Unknown Worlds' Natural Selection is nearly a decade in the making, and began as the brainchild of Charlie Cleveland, who wanted to combine two of his favorite game genres.
Charlie Cleveland created the first Natural Selection because he was unhappy. The long hours and creative frustrations he endured at a Boston-based developer left him unfulfilled, so in his spare time he began to program and design a mod for Half-Life 2, inspired by mods like "Gloom" that had shown him that modding had potential to create something unique and atmospheric.
As he worked on Empire Earth, Stainless Steel Studios' 2001 real-time strategy game, he began to notice a divergence in tastes. While his friends wanted to play Quake, he wanted to play Starcraft. Their differences were irreconcilable in retail games, so he decided to use his modding skills to change that.
"I love real-time strategy games," Cleveland told Polygon. "But a lot of my friends only love shooters.
"I love real-time strategy games, but a lot of my friends only love shooters."
"It seemed to obvious to me that you could combine those two genres and let one person play the RTS and let everyone else play the shooter stuff," he said.
He teamed up with his friend and coworker, Cory Strader, to design a science fiction first-person shooter RTS hybrid. He found the process so rewarding that he saved money, quit his job, and spent 18 months perfecting the mod.
"Writing snippets of fiction, and programming and play testing — it was just so awesome," Cleveland said. "I’d never been able to do that before."
He released the first Natural Selection at the end of 2002, and the mod gathered 300,000 players, he said. The mod's success proved to him that there was a market for the hybrid he'd envision, and he's been working for the last several years at making its commercial sequel, the upcoming Natural Selection 2.
Unknown Worlds Entertainment is small independent studio based on San Francisco founded to make that dream a reality. Now that their intern has returned to France, the studio proper has seven people. Beyond that core team, there’s about 10 people off-site and an army of beta testers working to bring Cleveland’s brainchild, Natural Selection 2, to Steam in the next several weeks.
"We wrote our own engine, we got investors, we got a lot of money from our beta testers, and now we’re finally on the verge of releasing the game," he said.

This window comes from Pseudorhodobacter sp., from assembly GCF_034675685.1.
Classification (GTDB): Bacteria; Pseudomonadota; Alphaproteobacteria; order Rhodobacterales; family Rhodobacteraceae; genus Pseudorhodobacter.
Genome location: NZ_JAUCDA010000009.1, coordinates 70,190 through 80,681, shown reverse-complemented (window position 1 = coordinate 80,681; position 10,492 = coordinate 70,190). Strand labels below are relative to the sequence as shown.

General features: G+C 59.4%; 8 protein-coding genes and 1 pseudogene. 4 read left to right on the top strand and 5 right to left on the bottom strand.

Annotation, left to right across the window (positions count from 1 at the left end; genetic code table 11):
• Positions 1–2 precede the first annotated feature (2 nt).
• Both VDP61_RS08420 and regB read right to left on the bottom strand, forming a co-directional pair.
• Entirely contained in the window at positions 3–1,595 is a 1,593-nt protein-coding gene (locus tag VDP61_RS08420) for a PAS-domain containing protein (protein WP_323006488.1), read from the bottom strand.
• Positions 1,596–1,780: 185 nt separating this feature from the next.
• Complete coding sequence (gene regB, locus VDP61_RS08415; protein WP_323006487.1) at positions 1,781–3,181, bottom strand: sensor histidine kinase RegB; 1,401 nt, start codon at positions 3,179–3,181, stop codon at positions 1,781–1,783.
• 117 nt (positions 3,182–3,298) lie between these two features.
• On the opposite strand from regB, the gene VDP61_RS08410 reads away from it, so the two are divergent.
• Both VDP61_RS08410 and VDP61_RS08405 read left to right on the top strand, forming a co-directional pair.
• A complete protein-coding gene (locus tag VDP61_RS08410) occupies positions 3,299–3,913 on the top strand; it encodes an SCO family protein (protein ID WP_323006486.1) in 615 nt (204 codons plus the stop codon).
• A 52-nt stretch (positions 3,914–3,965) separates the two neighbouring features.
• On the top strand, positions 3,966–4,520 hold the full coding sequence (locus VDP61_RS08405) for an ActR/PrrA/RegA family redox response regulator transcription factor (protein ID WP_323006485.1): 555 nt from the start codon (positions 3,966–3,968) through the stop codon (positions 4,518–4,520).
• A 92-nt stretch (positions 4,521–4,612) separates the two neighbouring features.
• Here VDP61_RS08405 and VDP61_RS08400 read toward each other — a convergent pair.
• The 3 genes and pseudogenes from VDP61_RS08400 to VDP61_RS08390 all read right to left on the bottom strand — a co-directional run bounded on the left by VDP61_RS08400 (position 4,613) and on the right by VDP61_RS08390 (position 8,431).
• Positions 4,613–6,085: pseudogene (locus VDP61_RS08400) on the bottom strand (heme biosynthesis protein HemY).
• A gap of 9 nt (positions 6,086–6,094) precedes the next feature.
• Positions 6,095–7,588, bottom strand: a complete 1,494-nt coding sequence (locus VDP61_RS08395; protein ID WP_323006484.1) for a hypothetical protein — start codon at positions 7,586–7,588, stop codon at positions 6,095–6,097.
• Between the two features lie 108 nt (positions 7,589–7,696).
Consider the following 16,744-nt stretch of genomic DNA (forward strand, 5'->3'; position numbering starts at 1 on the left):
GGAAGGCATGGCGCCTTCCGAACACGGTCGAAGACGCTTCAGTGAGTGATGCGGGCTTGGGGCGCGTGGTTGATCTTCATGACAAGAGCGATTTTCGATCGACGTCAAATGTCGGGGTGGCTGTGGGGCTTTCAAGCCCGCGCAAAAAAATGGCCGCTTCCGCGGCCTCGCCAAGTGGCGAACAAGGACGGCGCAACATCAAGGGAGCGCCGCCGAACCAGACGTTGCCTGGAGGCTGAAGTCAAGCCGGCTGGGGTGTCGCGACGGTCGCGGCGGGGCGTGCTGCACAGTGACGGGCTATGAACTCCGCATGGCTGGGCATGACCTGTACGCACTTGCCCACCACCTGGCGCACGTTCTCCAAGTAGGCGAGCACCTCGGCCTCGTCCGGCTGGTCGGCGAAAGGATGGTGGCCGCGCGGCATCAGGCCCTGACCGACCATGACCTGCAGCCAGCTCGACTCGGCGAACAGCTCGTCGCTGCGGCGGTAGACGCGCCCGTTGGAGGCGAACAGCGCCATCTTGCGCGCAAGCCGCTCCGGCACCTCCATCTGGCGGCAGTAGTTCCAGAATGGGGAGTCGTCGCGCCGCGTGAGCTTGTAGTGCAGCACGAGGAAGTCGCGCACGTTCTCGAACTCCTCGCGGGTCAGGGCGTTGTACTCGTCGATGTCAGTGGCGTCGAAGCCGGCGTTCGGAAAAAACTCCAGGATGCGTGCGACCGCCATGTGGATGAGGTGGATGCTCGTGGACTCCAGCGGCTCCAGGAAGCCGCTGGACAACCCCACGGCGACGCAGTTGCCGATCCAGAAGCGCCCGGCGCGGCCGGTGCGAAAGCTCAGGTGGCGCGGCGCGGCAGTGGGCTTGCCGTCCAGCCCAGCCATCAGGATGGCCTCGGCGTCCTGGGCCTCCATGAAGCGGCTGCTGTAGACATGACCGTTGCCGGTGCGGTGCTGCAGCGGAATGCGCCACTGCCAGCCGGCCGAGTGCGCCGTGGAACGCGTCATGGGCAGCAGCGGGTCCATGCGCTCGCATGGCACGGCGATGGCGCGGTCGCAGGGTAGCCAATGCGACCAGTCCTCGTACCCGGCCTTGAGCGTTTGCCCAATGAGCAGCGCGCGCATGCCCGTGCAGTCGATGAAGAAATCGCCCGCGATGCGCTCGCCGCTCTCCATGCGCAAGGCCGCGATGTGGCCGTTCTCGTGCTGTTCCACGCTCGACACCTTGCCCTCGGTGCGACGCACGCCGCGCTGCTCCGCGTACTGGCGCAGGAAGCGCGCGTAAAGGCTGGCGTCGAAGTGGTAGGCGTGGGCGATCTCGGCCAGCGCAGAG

Though Unknown Worlds is located in California, much of the Unknown Worlds team hails from Boston. The west coast headquarters began as a personal decision for a change of scenery and build a better life for himself, he said. But he learned that the location had other advantages, too.
"The investment side was definitely a lot easier, but not easy," Cleveland said.
"We’re right in downtown San Francisco, where it’s just wall-to-wall startups. The culture is really right for building stuff and getting money for building stuff. I just really appreciate that."
As the game gets closer to its impending release date, it was time to reveal the corollary to the "Heavies" in Natural Selection. Unknown Worlds wanted to include a corollary, but not copy it. The solution was the Exosuit, which the studio revealed in a video this week.
Here in the home stretch, the studio’s focus is on working with their team of 45,000 beta testers who entered the beta by preordering the game to make sure that Exosuit doesn’t nerf the balance and squash any remaining bugs.
Unknown Worlds’ focus is in its community, just as the mods that he made in 2002 were a service to the community.
"We’ve released over 100 patches and we haven’t released the game yet, and some of those are really big like yesterday’s like with new maps and new units, and sometimes we experiment with stuff," he said. "We’re just getting better at shipping and getting better at getting feedback and I think that’s all preparing us for when we hit [version] 1.0. We’re going to keep doing the same thing — keep iterating, keep pushing out more stuff, and improving the game.
That’s Unknown Worlds' plan: ship a good game, and keep giving.
"We’re gong to be here for a long time."
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